During one of my mother’s early summer visits, she dared to hope.  At the Magpie Café in Whitby she ordered: “Iced tea?”  The waitress beamed back: “Of course.”  One can only imagine the panicked conversation which took place amongst the Magpie wait staff when faced with an order for iced tea.  If my mother had asked for yak’s milk fermented with monkey piss they would have been less put off than by her request for iced tea.  But, to the eternal credit of their service and manners, the nice young lady served my mother iced tea.  That is to say, she brought out a small boiling pot of tea and a glass containing a single ice cube.

Honestly, that’s about the best you can hope for.

I am training my family to be more open-minded about iced tea.  Whilst my husband is a lost cause, my eldest daughter Freya is a devoted fan of both iced tea and English tea (though she shocks her father often by asking for it black with lemon).  During summer visits to America she loves making Sun Tea.  This traditional Yankee method is achieved by placing tea bags and cold water in a sealed glass container then leaving it out in the sunshine to brew naturally with solar heat.  Sun being a rare and precious thing here, Freya and I have devised our own method of making iced tea to enjoy in the summer months.  Try it if you dare…

 Yankee Iced Tea

In a glass jug, pour one pint of boiling water over three black tea bags and two peppermint tea bags.  Allow the brew to cool completely before removing all bags.  In a large pitcher, dilute the pint of concentrated tea with three more pints of cold water.  Top up with a generous amount of ice.  Serve cold.  You could also try experimenting with lemon, chamomile or jasmine tea instead of peppermint.  Enjoy.  Or at least try.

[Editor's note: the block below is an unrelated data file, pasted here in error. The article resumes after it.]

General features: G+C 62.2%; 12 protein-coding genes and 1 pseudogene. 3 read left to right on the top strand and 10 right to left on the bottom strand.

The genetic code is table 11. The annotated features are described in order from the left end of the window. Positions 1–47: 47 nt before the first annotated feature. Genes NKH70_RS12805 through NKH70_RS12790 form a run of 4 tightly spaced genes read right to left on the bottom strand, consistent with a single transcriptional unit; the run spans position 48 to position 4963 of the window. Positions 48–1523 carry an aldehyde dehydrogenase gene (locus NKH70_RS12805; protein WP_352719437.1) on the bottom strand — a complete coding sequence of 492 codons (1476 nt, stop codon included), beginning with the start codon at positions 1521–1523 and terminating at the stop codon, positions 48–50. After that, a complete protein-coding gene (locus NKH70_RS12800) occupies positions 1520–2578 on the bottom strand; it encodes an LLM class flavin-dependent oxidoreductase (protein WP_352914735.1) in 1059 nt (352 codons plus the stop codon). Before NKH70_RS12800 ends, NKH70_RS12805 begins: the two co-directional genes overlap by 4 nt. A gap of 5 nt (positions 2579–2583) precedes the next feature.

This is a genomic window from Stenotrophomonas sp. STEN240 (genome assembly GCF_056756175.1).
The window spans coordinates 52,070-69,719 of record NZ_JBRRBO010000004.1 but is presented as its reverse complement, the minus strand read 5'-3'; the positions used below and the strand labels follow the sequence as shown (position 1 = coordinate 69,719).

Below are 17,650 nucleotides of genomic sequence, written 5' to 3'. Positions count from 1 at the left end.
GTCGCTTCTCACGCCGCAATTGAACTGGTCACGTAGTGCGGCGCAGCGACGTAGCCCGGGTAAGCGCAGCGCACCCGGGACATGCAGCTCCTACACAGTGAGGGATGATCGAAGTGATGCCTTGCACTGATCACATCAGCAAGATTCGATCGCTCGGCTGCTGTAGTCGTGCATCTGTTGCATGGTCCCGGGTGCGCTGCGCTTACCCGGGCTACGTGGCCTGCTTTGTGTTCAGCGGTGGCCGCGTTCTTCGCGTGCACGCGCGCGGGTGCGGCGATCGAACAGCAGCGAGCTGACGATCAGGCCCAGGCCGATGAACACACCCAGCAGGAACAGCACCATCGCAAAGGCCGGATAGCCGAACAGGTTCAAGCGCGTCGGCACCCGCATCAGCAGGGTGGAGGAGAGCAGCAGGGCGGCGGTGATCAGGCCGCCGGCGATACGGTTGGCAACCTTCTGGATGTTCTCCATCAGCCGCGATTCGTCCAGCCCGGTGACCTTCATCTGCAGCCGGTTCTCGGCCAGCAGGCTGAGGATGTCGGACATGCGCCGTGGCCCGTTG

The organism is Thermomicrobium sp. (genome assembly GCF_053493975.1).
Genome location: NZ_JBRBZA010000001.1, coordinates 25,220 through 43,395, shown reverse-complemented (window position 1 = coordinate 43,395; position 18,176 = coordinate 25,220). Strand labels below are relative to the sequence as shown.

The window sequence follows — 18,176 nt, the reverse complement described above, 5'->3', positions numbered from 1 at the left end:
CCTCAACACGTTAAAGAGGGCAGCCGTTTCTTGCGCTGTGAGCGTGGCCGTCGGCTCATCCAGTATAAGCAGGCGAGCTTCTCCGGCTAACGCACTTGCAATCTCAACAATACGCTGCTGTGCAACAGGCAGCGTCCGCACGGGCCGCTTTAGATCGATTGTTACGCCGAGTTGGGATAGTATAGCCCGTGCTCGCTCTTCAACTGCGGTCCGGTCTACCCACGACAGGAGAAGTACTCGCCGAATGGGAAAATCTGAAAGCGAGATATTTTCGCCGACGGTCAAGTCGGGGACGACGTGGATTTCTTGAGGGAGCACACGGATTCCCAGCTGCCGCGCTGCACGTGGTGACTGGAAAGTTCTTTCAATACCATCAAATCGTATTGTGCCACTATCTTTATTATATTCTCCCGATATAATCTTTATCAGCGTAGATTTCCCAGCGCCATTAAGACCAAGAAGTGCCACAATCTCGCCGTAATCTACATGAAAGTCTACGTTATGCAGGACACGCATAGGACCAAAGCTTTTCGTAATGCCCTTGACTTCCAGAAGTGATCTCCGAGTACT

5 thoughts on “A Tale of Two Teas

  1. But where do you get your ice? From the ice cube trays I brought over when Freya was born. You will have to explain Ice cube trays to your British readers. Those without Yank relatives will just be SOL for ice, I’m afraid. With the best will in the world, I probably can’t bring enough of them over for everyone. I think the nice people at customs might worry about multiple plastic devices of unknown utility being smuggled into the country.

  2. You can buy ice here and the have ice cube bags. Plus, in the past few years ice cubes have become more known because of a rise in popularity of American style fridges with ice dispensers. The need something to cool the gin.

  3. Milk first is definitely a teapot thing: milk with a dry tea bag is wrong on all fronts. I suspect sugar might be a class thing (what isn’t?) with the middle class cuppa on the whole less sweet than working or upper class tea. (Classic “builders’ tea” comes with several spoons.)
    Not sure about the icecube trays. We have certainly had them here since the 1970s – you can buy them in lakeland or ikea.

  4. A variant on the yankee iced tea: 2-3 (or more) bags of regular tea and one bag of Constant Comment. Could also add a tad of honey to this–or similar sweetener–but not very much. Kate: nice wording.

  5. The Yanks may have iced tea but they don’t have ‘afternoon tea’ complete with scones, jam, cream, crustless sandwiches and a selection of cakes. They also don’t have Pimms.